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April 14, 1997 - Image 15

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The Michigan Daily, 1997-04-14

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TRACK-

The Michigan Daily - SPORTSMonday - April 14, 1997 -- 7B

'M' track answers questions
Wolverines redeem themselves in Raleigh after time off-

By Chris Farah
Daily Sports Writer
The Michigan women's track team
went into this weekend's Duke
Invitational in Raleigh, N.C., with more
questions than answers.
The primary question being: Would
the Wolverines allow their subpar per-
formance two weeks ago at the Raleigh
Relays to develop into a three-week
slump, or would they instead respond
confidently to the Duke meet's high
level of competition?
Consider the question answered.
Taking advantage of a two-week
break after the Raleigh Relays disap-
pointment - a meet in which sopho-
more high jumper Nicole Forrester was
the only Wolverine to place first in an
event - Michigan competed with a
vengeance at the Duke meet.
The Wolverines tallied two first-place
and six second-place finishes. Michigan
also provisionally qualified three ath-
letes for the NCAA championships.
Junior Tania Longe was one of the
Wolverines who garnered first place,
taking the top spot in the 100-meter hur-
dles with a time of 13.97. The victory
was even more redeeming for Longe,
considering that she fell in the hurdle
competition at the Raleigh Relays - a
mistake Longe is not used to making.
"The falling part isn't something I do
regularly," Longe said. "But I didn't
want it to happen again. Just the fact that
I had fallen one time kind of makes you
like, 'Don't let that happen again,' so I
was just more aware of what I had to do.
Also, I was just stronger having worked

on higher hurdles. So I worked through
the hurdles a lot more aggressively."
The list of accomplishments becomes
all the more impressive when one con-
siders the various factors the Wolverines
had to contend with such as the level of
competition and the weather. Michigan
had to contend with several other major
Division I programs, including North
Carolina, Georgetown, Syracuse and
South Carolina.
What's more, the Wolverines also had
to deal with the weather - an element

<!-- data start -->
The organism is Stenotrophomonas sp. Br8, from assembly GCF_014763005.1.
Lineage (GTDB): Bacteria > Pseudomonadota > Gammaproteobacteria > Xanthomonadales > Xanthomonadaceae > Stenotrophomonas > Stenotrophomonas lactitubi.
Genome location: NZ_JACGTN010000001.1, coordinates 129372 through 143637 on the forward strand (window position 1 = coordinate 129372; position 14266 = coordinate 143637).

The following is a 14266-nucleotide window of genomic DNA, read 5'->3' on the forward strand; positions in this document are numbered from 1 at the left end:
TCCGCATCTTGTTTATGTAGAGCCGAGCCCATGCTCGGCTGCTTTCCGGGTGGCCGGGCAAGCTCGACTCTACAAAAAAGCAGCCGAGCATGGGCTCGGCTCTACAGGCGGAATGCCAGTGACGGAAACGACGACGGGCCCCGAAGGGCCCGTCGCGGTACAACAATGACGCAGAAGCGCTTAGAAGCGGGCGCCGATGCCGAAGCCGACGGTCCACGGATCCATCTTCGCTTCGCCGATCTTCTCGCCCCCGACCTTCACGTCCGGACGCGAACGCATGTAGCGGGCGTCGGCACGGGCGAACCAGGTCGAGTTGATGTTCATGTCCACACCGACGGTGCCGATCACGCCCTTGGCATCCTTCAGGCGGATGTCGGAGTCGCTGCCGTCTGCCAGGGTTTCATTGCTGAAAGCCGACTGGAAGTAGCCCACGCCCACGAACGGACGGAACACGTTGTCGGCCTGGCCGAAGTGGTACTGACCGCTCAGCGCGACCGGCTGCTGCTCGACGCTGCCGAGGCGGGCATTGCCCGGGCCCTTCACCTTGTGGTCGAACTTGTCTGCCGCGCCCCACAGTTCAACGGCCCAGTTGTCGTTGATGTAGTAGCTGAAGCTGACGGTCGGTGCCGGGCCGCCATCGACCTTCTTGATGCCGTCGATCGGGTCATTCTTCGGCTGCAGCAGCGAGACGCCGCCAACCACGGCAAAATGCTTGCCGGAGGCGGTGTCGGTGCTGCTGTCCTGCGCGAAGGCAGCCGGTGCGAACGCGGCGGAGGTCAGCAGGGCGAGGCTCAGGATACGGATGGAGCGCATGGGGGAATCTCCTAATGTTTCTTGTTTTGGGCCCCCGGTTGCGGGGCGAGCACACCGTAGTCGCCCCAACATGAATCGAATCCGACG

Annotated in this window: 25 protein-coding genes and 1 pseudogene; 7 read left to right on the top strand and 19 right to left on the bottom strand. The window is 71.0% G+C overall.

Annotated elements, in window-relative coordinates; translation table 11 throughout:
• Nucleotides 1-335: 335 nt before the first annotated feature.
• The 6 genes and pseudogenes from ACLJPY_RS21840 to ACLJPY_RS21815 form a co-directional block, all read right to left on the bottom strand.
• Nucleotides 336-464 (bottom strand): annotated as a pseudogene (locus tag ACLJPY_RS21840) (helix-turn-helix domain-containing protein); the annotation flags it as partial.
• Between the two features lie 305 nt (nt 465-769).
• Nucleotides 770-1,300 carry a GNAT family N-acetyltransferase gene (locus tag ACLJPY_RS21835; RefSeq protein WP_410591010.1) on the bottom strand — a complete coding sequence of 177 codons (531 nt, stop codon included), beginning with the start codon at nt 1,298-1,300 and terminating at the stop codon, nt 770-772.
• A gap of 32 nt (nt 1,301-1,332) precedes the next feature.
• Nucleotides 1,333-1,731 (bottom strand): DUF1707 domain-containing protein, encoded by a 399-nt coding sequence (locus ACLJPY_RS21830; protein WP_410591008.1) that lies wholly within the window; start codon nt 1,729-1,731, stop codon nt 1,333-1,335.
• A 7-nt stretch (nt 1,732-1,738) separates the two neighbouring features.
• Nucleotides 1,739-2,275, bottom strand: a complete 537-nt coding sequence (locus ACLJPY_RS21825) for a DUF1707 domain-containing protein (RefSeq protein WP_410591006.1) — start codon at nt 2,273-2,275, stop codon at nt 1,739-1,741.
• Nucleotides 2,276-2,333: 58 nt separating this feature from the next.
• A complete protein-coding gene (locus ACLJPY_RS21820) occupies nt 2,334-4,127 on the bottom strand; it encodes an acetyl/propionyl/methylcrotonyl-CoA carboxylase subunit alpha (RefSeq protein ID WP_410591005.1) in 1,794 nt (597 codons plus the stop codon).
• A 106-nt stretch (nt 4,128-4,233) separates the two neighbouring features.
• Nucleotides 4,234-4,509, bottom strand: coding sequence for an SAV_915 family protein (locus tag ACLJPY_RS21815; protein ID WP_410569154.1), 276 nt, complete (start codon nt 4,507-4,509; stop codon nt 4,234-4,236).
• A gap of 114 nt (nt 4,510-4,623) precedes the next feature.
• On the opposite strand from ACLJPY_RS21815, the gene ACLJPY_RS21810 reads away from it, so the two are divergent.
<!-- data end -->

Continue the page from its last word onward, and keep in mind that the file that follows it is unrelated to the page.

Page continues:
which may have been even more dis-
couraging than the competition. The
conditions Friday weren't that bad, but
Saturday was cold and very wet with
constant rain.
Forrester followed up her impressive
performance at the Raleigh Relays with
another first place at Duke. Although
she was happy with her placing,
Forrester said the bad weather played a
large role in the below-average height of
her winning jump of 5-foot-6.
"I have to say the weather was a big
factor this weekend," Forrester said. "I
couldn't run fast because it was slip-
pery, and I practiced all two weeks on
running fast, because my approach
was too slow. You don't want to use
weather as an excuse, so I guess I just
have to learn how to work with the
weather."
The rain and cold wasn't nearly as
much of a problem for the distance run-
ners, considering all three NCAA provi-
sional qualifying times also came from
distance runners.
Sophomore Marcy Akard placed sec-

ond in the 3,000 with a qualifying time
of 9:42.62. Fellow sophomore oKtie
McGregor and freshman Julie Froud
also qualified in the 5,000 with times of
16:29.75 and 16:51.72, respectively,
with McGregor finishing second and
Froud sixth.
Froud was very pleased with herper-
formance, which was. a personal best,
but knows she will have to improveto
guarantee a spot at nationals.
"I was pretty happy with that time,"
Froud said. "There's always room for
improvement, but it's very positive. So
that's good, that's cool. I'll just continue
with that. I'll probably have to knock 15
to 20 seconds off that time in order to
make it.'
Freshman Lisa Ouellet placed secopd
in the 1,500 with a time of 4:28.33-all
the more impressive -considering
Ouellet has run in the event collegiately
three times. Ouellet, who hails from
Canada, thanked her familiarity with
bad-weather competition, the two weeks
of training and a little luck with her and
the other distance runners' success.
"All the (distance) girls got personal-
bests, so the weather didn't really affect
anybody," Ouellet said. "I think what
really started us off was Katie
McGregor and Julie Froud both making
the provisionals in the 5,000. They wore
their white singlets, so a lot of th# girls
put on their white singlets because they
had good luck in that. It was supersti-
tion, but I think that was what started the
weekend off, because everyone was like,
'Wow, they got personal bests, so let's
get some, too."'

Marcella Comell